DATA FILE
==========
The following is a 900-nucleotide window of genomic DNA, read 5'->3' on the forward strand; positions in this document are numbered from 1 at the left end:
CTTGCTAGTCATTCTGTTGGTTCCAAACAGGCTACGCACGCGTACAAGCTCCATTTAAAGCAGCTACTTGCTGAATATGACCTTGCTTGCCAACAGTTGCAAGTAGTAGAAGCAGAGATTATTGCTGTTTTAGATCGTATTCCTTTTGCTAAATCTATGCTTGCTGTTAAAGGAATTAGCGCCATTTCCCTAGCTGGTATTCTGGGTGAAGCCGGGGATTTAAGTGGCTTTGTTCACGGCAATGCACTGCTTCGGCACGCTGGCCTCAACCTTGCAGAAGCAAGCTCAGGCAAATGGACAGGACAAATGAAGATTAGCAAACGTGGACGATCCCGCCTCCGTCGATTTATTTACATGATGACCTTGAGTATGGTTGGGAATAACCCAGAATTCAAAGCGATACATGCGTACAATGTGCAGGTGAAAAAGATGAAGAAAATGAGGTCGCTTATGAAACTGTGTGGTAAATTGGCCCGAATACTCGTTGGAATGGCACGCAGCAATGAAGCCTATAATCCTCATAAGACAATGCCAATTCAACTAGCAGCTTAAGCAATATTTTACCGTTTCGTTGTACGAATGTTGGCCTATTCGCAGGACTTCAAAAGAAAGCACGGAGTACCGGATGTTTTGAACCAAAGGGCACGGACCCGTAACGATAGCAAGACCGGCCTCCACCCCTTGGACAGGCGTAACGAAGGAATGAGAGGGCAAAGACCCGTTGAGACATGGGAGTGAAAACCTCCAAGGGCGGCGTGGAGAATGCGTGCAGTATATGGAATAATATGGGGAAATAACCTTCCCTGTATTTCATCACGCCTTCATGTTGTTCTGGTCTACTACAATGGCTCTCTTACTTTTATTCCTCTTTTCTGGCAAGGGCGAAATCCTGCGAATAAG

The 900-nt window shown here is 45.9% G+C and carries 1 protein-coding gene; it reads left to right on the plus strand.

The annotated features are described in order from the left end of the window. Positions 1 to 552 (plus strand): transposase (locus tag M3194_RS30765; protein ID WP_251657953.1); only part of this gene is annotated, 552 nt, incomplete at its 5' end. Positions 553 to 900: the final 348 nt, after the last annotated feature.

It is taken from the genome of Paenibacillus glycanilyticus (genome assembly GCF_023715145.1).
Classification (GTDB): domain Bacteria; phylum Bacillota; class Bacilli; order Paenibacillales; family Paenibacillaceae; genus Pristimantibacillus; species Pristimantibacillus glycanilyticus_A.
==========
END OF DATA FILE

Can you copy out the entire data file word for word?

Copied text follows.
The following is a 900-nucleotide window of genomic DNA, read 5'->3' on the forward strand; positions in this document are numbered from 1 at the left end:
CTTGCTAGTCATTCTGTTGGTTCCAAACAGGCTACGCACGCGTACAAGCTCCATTTAAAGCAGCTACTTGCTGAATATGACCTTGCTTGCCAACAGTTGCAAGTAGTAGAAGCAGAGATTATTGCTGTTTTAGATCGTATTCCTTTTGCTAAATCTATGCTTGCTGTTAAAGGAATTAGCGCCATTTCCCTAGCTGGTATTCTGGGTGAAGCCGGGGATTTAAGTGGCTTTGTTCACGGCAATGCACTGCTTCGGCACGCTGGCCTCAACCTTGCAGAAGCAAGCTCAGGCAAATGGACAGGACAAATGAAGATTAGCAAACGTGGACGATCCCGCCTCCGTCGATTTATTTACATGATGACCTTGAGTATGGTTGGGAATAACCCAGAATTCAAAGCGATACATGCGTACAATGTGCAGGTGAAAAAGATGAAGAAAATGAGGTCGCTTATGAAACTGTGTGGTAAATTGGCCCGAATACTCGTTGGAATGGCACGCAGCAATGAAGCCTATAATCCTCATAAGACAATGCCAATTCAACTAGCAGCTTAAGCAATATTTTACCGTTTCGTTGTACGAATGTTGGCCTATTCGCAGGACTTCAAAAGAAAGCACGGAGTACCGGATGTTTTGAACCAAAGGGCACGGACCCGTAACGATAGCAAGACCGGCCTCCACCCCTTGGACAGGCGTAACGAAGGAATGAGAGGGCAAAGACCCGTTGAGACATGGGAGTGAAAACCTCCAAGGGCGGCGTGGAGAATGCGTGCAGTATATGGAATAATATGGGGAAATAACCTTCCCTGTATTTCATCACGCCTTCATGTTGTTCTGGTCTACTACAATGGCTCTCTTACTTTTATTCCTCTTTTCTGGCAAGGGCGAAATCCTGCGAATAAG

The 900-nt window shown here is 45.9% G+C and carries 1 protein-coding gene; it reads left to right on the plus strand.

The annotated features are described in order from the left end of the window. Positions 1 to 552 (plus strand): transposase (locus tag M3194_RS30765; protein ID WP_251657953.1); only part of this gene is annotated, 552 nt, incomplete at its 5' end. Positions 553 to 900: the final 348 nt, after the last annotated feature.

It is taken from the genome of Paenibacillus glycanilyticus (genome assembly GCF_023715145.1).
Classification (GTDB): domain Bacteria; phylum Bacillota; class Bacilli; order Paenibacillales; family Paenibacillaceae; genus Pristimantibacillus; species Pristimantibacillus glycanilyticus_A.